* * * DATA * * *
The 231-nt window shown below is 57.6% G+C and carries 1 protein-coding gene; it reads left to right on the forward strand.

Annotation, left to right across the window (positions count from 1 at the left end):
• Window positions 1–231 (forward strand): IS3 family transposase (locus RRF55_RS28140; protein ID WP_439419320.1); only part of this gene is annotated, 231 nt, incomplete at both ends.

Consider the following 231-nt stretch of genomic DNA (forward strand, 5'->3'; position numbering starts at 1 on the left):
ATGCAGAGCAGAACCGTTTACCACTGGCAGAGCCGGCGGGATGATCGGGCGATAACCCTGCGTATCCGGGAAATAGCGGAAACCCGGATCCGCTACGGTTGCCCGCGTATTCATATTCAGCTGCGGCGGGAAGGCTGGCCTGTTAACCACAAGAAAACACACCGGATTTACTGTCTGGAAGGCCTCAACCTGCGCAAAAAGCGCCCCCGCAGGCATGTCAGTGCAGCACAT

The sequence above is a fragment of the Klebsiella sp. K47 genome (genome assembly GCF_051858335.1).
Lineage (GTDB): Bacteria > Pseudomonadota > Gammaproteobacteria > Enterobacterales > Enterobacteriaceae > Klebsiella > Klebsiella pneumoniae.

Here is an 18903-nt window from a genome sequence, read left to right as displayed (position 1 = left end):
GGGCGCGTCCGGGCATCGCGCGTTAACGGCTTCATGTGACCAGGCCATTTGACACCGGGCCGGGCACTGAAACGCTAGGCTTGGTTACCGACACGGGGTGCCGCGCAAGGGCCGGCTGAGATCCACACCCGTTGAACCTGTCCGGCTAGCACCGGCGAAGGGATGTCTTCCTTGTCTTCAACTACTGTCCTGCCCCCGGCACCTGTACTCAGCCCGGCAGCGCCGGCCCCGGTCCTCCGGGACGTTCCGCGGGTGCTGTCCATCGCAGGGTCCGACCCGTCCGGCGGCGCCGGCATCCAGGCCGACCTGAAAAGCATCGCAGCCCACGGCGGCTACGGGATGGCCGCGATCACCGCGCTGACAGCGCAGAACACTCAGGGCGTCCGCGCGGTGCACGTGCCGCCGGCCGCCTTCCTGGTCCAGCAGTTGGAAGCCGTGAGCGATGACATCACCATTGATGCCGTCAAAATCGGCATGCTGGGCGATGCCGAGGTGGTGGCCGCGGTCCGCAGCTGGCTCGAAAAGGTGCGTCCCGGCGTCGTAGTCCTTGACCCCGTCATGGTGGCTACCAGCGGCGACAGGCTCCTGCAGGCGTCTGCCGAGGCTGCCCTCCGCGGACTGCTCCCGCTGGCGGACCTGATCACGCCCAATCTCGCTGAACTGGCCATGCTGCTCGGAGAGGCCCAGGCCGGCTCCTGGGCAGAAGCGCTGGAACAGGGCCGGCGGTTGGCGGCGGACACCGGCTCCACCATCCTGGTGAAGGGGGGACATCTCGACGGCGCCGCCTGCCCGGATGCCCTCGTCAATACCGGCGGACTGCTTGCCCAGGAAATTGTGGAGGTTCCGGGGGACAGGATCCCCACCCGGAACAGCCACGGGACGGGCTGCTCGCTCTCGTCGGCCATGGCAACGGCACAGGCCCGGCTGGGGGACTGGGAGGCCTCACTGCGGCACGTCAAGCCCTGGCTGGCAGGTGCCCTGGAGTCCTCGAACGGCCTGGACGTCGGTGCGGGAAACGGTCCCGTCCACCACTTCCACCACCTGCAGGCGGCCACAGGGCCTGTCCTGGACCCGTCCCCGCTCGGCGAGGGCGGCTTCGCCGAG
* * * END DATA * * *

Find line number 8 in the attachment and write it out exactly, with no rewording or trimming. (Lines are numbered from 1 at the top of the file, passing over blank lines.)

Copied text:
Here is an 18903-nt window from a genome sequence, read left to right as displayed (position 1 = left end):